What is a patch?
A patch is no more than a plain text file which contains data about the differences between two versions of the same file or files on a line-by-line basis. If a line changes in a file it is compared to the corresponding line in the original version of the file, and the old line along with the newer version are stored in the patch file. The end result is a list of instructions for updating the code of the original file so that it matches the code in the version it is compared to. Below is an example of what you might find in a simple patch file:
Why work with patches?
Writing and applying patches can be both rewarding and very frustrating. In most cases, creating a patch is one of the only effective ways of sharing changes you've made to Blender's source code with others for review and/or feedback. Likewise, the features and code that others contribute are often only available in the form of a patch. It is thus very important to know how to create and apply patches in order to facilitate quick and accurate communication between developers regarding Blender's source code.
When should I submit a patch?
Writing patches is generally done for two reasons:
To distribute a bugfix: often you may spot a bug in Blender's source code before a developer has the opportunity to do the same work. Creating a patch is the perfect opportunity to get the work done without putting it on someone else's (likely very long) todo list.
Contributing new features: many coders take it upon themselves to add functionality to Blender in their own free time. Without these 'homebrew' projects, Blender would not be what it is today. Outside contributions from hobbyists and professionals alike are crucial to the development process. Yes that means you!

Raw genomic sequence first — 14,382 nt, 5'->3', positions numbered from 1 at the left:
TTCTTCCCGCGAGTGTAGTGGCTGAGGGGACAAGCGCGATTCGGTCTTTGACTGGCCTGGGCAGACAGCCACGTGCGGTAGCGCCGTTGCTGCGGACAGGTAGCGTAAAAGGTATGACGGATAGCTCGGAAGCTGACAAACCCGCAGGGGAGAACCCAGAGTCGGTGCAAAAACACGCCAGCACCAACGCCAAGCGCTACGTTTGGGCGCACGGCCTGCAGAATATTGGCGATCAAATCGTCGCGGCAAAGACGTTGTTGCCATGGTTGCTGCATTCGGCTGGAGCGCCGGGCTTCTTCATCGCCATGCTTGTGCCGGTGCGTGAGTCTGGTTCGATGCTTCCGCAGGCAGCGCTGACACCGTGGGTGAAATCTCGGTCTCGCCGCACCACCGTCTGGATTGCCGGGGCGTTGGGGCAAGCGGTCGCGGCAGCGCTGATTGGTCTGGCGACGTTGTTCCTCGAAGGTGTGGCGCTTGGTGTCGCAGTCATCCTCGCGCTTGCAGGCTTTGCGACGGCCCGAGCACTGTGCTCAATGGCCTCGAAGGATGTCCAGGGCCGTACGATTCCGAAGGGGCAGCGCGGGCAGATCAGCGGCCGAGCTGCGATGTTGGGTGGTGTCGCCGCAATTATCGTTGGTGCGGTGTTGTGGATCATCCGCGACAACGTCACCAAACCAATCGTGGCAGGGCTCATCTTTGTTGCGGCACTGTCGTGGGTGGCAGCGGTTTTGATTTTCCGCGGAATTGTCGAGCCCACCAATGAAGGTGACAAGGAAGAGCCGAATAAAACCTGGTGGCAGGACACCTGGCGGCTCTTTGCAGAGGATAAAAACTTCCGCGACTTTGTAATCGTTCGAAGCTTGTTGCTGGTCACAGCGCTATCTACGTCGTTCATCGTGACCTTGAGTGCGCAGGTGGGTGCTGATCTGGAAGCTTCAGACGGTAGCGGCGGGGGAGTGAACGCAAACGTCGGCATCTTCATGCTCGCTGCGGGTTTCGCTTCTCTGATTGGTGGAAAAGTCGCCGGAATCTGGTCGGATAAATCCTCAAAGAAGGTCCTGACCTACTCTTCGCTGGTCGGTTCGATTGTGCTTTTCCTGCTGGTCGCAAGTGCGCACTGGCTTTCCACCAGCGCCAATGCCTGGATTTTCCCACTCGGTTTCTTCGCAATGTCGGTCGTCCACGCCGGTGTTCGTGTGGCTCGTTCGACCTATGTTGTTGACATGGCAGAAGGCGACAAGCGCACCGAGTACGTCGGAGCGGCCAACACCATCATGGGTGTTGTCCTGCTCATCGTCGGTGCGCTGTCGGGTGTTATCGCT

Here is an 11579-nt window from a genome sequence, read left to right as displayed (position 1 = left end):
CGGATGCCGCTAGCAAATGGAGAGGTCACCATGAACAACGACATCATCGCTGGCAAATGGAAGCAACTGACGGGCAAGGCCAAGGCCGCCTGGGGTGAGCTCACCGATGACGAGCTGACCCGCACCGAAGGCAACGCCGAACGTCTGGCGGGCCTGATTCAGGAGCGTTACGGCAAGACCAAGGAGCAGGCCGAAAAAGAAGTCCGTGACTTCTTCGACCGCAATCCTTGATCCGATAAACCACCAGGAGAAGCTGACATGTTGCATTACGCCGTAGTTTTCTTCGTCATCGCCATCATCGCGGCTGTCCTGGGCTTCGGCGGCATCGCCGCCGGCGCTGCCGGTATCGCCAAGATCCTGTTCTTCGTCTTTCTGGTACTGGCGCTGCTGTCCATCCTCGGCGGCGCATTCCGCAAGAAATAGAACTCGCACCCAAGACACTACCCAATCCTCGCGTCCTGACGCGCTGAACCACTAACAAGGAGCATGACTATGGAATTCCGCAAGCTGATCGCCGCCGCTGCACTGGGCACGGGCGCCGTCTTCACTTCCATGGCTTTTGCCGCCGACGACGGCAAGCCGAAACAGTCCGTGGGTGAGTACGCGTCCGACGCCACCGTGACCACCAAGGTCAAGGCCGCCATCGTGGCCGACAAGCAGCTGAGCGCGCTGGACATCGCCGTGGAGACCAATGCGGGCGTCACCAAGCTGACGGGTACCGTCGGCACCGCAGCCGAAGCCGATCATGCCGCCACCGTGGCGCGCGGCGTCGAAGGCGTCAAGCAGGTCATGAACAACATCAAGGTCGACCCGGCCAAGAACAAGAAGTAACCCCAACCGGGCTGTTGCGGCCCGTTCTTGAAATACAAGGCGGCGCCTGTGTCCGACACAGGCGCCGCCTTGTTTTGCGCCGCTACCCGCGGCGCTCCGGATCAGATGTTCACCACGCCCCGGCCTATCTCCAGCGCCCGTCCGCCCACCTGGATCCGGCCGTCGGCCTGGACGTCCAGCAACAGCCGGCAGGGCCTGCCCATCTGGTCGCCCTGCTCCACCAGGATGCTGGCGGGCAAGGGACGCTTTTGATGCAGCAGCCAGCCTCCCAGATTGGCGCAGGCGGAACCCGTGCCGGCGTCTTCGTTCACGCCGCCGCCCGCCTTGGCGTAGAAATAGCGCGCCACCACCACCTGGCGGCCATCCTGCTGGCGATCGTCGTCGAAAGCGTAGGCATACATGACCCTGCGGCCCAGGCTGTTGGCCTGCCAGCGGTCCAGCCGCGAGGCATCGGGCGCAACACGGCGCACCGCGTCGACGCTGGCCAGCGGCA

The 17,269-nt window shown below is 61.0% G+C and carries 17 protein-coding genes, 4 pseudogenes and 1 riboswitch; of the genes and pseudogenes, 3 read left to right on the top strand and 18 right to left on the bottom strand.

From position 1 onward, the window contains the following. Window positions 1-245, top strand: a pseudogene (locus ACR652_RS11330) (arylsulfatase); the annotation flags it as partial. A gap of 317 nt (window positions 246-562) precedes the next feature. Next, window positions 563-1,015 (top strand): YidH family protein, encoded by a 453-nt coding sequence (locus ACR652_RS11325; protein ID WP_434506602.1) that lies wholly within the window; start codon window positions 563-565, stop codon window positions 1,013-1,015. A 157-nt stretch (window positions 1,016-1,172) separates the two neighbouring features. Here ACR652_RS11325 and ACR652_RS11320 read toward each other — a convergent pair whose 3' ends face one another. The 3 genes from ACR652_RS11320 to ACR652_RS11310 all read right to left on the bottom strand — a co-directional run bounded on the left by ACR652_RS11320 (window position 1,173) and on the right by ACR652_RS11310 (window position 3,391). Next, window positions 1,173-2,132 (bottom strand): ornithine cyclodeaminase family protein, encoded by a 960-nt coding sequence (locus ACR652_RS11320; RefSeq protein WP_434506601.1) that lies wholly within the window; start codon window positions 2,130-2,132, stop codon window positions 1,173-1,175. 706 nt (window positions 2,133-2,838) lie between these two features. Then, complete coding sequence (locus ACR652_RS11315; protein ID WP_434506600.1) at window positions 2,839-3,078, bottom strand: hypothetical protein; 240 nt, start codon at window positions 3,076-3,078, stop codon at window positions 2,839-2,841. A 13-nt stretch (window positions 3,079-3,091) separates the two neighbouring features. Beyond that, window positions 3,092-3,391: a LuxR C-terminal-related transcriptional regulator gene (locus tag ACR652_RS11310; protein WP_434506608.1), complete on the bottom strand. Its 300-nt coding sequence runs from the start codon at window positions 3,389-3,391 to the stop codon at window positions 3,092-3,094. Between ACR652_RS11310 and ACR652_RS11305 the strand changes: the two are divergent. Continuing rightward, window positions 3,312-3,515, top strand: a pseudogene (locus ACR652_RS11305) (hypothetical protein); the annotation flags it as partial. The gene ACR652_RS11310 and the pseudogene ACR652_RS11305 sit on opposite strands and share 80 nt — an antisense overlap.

What should my code look like?
As a general rule of thumb, when creating a patch you should adhere to the style of the file you are editing.
How do I Apply Patches?
In order to apply the changes stored in a patch file to your checkout of the Blender source code you need to use the following command in your blender root directory. Note: This requires that patch is installed.
patch -p0 < mypatch.txt
You will then be given an indication of whether or not the operation was a success. If it was not, there are many possibilities as to why your source code was incompatible with the source code the patch was created against. It is best to contact the author to be sure you both have an updated version of sources or edit the resulting files manually to be sure everything is as it should be. Be warned! This can be a time consuming and frustrating process. You can immediately undo the changes made by a patch by using the -R switch as shown below, again from the root directory:
patch -p0 -R < mypatch.txt
Creating the Patch
If you do not have SVN write access, the best way to submit a patch to Blender is first to give your patch to someone else and have them test it. Once thats done, you can do various things, see the Contact page for details:
- Add the patch in the Patch Tracker.
- Subscribe to the bf-committers mailing list and send a mail that you added a patch in the tracker to email@example.com.
- Go on #blendercoders irc and talk to developers
To get a patch just type this inside the root blender directory:
svn diff > ../patch.txt
Try to keep everything in a patch related to one topic. If there are two things you're fixing, eg. adding a new hot key and fixing a memory leak, submit two separate patches, one for each topic.